The use of video recruiting is on the rise. According to a survey of 700 executives conducted by Futurestep in June 2015, 71 percent of respondents currently use real-time video interviewing, while 25 percent say their companies are using video applications as part of the recruiting process. Nearly 24 percent are using recruiting-focused video on their career page/website.
Video recruiting can be part of nearly every step of the recruiting process. Recruiters can use video as part of their marketing effort by placing “day-in-the-life” videos on their career sites, on their LinkedIn, Facebook, and Twitter profiles, and on YouTube, or by embedding them in a job posting. These videos can help showcase corporate culture and the employer brand or give a realistic preview of specific jobs. By using multiple platforms, these videos can reach both passive and active candidates.
Videos can also increase your ability to reach candidates. Research by gigaom.com indicates that a web page with video is 53 times more likely to appear on the first page of a Google search than a page with only text. Other research indicates that search results with video have a much higher click-through rate than plain text.
More and more job candidates are also using video. Many candidates will incorporate a video résumé in online profiles, or they may embed or attach a video résumé to an email, text, or tweet. This allows them to show how they stand out from a crowded candidate pool in a way that is not possible with a text-only résumé.
Use of video communication tools like Skype, Google Hangouts, or FaceTime (among others) can also help with pre-screening, interviewing, and the post-interview process. In the previously mentioned survey by Futurestep, 50 percent of the respondents use video interviews as a way of short-listing candidates. One easy way to do this is a video application. Recruiters can send interview questions to a candidate who can then record the answers online via a webcam for recruiters to review later. A live video interview can eliminate the need to travel, creating a potentially larger candidate pool. No one has to take extra time to travel, which saves money and reduces environmental impact. Post-interview communication can be via video too. Video interviews and applications can be saved for future review so recruiters and hiring managers don’t need to depend on scribbled notes and recollections when making hiring decisions.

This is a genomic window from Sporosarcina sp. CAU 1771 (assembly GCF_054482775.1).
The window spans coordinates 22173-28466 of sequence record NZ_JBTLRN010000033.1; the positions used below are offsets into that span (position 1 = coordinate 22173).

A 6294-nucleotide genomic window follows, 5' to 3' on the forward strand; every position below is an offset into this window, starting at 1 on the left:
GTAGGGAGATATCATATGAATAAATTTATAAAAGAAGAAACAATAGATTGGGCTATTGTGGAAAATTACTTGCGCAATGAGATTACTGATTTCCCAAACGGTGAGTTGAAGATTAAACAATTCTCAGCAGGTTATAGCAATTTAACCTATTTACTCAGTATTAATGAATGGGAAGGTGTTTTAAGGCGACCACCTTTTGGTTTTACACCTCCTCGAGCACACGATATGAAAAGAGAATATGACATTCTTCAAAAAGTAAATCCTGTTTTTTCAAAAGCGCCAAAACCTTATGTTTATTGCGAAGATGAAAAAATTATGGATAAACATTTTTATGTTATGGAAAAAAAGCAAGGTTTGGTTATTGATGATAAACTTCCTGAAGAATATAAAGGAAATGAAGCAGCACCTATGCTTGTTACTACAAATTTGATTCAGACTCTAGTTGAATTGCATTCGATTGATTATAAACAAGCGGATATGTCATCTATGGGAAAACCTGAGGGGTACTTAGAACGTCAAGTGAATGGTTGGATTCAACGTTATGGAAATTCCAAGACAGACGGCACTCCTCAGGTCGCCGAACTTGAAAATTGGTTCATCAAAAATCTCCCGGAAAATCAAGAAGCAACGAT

There are a few challenges you should consider before you jump right into video recruiting. First, it is critical to be aware of legal risks. If you are using video recruiting for pre-screening, interviewing, or any pre-hire communication, make sure that candidates are not being disqualified based on protected class. The potential for this situation to arise is due to the information about the candidate that can be gleaned through a video. Be sure that all parties involved in the process are trained on making job-related decisions.
Second, there are technical issues that can arise. Connections can fail or streaming speeds can be so slow as to time out or constantly buffer. A bad connection can leave candidates with a negative impression of an organization, so be sure to have the infrastructure to support your needs. Also, not all candidates will have access to the internet, a computer, or a webcam. Having a candidate participate in a video interview at a library is not a good option. Be sure you also have in-person and on-paper options available. You want to be able to interview all your qualified candidates in any way possible.
Third, not all candidates may be comfortable talking to a camera, which could affect body language and the way they interact with you. You want to be sure you are taking this into account if you are getting a negative impression of your candidate.
The use of video communication in recruiting will be attractive to an increasingly tech-savvy and tech-dependent workforce. Use of videos identifies a company as forward-thinking and forward-moving. It can cut cost and time from the hiring process. A well-executed and legally compliant program could be an excellent new tool for your recruiting toolbox.